By Kristine Favreau

The Cove Herald

If any of the clocks in your house jumped ahead over the weekend, you aren’t alone. Across the country, clocks with internal calendars, which include some computers, alarm clocks and other electronics that predate 2005 did the same. Thanks to programming that was installed prior to Congress changing the rules regarding Daylight Saving Time, many electronics will continue to change a week early. Manufacturers began programming the new dates into electronics, but have no way to reset those programmed prior to 2005.

Most time-dependent products, such as cell-phones, get their time and date from a network. According to the Consumer Electronics Association, it’s devices that aren’t connected to a wired or wireless network — including many wrist watches, alarm clocks and VCRs — that need extra attention. These often are the devices that need to be reset after a power outage. If the product was made before August 2005 and it uses an internal calendar, owners should disable the daylight saving time feature and/or change the time manually, according to the group.

Older computer systems may also be affected, but the problem can be easily fixed. Microsoft has a page dedicated to helping users download the needed patch to correct the problems.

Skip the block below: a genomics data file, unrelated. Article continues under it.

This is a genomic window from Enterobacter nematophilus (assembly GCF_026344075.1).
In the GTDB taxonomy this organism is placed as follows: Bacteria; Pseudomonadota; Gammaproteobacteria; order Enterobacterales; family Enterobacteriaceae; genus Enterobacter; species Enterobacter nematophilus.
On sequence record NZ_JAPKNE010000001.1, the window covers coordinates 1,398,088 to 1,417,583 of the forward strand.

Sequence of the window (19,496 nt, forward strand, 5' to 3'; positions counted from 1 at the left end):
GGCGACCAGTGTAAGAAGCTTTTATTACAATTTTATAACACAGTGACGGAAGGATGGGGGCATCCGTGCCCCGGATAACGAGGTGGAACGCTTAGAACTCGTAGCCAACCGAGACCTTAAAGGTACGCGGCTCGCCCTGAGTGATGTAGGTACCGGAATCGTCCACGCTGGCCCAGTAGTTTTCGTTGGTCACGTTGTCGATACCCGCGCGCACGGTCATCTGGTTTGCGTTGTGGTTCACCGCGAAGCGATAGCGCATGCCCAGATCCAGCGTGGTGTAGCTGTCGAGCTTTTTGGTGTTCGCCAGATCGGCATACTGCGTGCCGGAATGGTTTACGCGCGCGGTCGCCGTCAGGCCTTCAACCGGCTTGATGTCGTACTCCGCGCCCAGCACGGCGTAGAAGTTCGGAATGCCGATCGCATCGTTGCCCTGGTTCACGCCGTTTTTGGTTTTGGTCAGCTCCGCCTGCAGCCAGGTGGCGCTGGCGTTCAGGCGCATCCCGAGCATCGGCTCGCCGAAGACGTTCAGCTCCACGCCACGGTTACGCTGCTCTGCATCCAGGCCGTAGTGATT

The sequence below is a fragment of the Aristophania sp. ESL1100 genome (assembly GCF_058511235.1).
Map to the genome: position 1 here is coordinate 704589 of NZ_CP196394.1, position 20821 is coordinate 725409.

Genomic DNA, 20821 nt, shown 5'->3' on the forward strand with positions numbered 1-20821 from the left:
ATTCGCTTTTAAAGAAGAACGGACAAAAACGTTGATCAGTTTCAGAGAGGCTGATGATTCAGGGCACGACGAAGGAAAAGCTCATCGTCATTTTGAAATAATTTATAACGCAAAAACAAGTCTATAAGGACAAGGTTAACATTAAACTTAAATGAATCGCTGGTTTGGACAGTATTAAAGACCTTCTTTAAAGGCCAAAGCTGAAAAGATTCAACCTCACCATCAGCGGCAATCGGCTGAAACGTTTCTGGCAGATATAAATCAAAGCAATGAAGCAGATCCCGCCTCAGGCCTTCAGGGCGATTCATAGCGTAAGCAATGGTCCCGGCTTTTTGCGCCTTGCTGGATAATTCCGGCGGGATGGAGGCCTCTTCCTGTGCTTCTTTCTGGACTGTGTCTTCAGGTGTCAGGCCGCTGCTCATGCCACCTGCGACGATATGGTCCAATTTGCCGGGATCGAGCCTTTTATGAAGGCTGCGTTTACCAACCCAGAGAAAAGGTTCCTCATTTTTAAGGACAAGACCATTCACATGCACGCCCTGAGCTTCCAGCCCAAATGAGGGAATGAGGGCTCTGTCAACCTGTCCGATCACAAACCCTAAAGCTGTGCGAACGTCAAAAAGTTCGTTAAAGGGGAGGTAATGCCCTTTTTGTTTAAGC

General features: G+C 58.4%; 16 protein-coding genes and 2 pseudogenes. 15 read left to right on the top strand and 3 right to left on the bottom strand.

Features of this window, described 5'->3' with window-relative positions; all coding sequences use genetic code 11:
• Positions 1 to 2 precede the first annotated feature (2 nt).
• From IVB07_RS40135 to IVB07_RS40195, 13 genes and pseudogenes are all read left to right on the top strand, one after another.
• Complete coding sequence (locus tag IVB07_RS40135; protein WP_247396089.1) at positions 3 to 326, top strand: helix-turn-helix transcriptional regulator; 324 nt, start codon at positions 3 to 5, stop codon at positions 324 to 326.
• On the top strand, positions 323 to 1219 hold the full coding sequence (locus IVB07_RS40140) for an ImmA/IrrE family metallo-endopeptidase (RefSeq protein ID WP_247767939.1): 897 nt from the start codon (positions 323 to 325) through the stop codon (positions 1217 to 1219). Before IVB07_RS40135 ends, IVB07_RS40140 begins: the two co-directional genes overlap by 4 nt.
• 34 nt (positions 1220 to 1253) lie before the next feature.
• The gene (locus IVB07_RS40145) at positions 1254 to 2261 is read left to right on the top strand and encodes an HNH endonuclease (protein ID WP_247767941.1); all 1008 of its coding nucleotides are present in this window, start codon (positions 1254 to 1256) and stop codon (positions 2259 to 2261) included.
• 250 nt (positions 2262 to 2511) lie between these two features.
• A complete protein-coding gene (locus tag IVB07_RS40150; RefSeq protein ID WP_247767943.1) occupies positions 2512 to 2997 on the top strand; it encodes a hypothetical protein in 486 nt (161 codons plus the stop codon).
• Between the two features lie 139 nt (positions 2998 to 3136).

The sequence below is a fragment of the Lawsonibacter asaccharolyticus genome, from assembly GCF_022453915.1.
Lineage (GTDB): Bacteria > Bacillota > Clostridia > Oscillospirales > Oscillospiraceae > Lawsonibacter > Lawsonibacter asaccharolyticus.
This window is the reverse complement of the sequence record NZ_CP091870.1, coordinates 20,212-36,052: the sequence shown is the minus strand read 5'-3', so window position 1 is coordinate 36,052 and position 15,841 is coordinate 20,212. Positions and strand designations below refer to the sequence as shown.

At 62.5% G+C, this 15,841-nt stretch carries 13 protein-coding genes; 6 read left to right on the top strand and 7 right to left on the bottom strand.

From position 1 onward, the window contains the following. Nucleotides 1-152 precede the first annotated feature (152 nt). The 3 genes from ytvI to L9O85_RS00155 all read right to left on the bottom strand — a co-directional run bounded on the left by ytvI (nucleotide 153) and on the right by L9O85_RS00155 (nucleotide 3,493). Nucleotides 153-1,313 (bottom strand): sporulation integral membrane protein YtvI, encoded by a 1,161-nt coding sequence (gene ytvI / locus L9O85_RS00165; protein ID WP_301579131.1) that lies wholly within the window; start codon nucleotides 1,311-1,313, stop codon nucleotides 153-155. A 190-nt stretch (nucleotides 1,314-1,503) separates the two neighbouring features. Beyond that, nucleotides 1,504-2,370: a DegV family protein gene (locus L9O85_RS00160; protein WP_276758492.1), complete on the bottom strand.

Beginning in 2007, most of the United States begins Daylight Saving Time at 2 a.m. on the second Sunday in March and reverts to standard time on the first Sunday in November. In the U.S., each time zone switches at a different time.

Daylight Saving Time is four weeks longer than last year with the passage of the Energy Policy Act in 2005. The Act, which extends Daylight Saving Time by four weeks from the second Sunday of March to the first Sunday of November, is expected to save 10,000 barrels of oil each day through reduced use of power by businesses during daylight hours.

With its biannual occurrence, Daylight Saving Time changes are the perfect time to change the clocks in your smoke detectors, as encouraged by the Copperas Cove Fire Department. According to City of Copperas Cove Public Information Officer Kelly Dix, fire deaths peak in winter months, December through February. Smoking materials (cigarettes, cigars, pipes, etc.) and poorly installed, poorly maintained or misused portable or area heating equipment are leading causes of fatal home fires.

Tragically, many people mistakenly believe they’d be awakened by the smell of smoke in time to escape. Clinical experiments have found that the sense of smell actually lessens when people are asleep. Therefore, when smoke enters a bedroom, it does not always awaken the individual. In addition, smoke disorients people and dulls their senses, making it less likely that other cues, such as cries for help, will awaken them. This is why working home smoke alarms are so important.

The Copperas Cove Fire Department will help citizens with testing and battery replacement in home smoke detectors. The Copperas Cove Fire Department offers free smoke detectors and batteries to those citizens that need them. Please contact the fire department at 547-2091 for more information.

Contact Kristine Favreau at or call 547-3535

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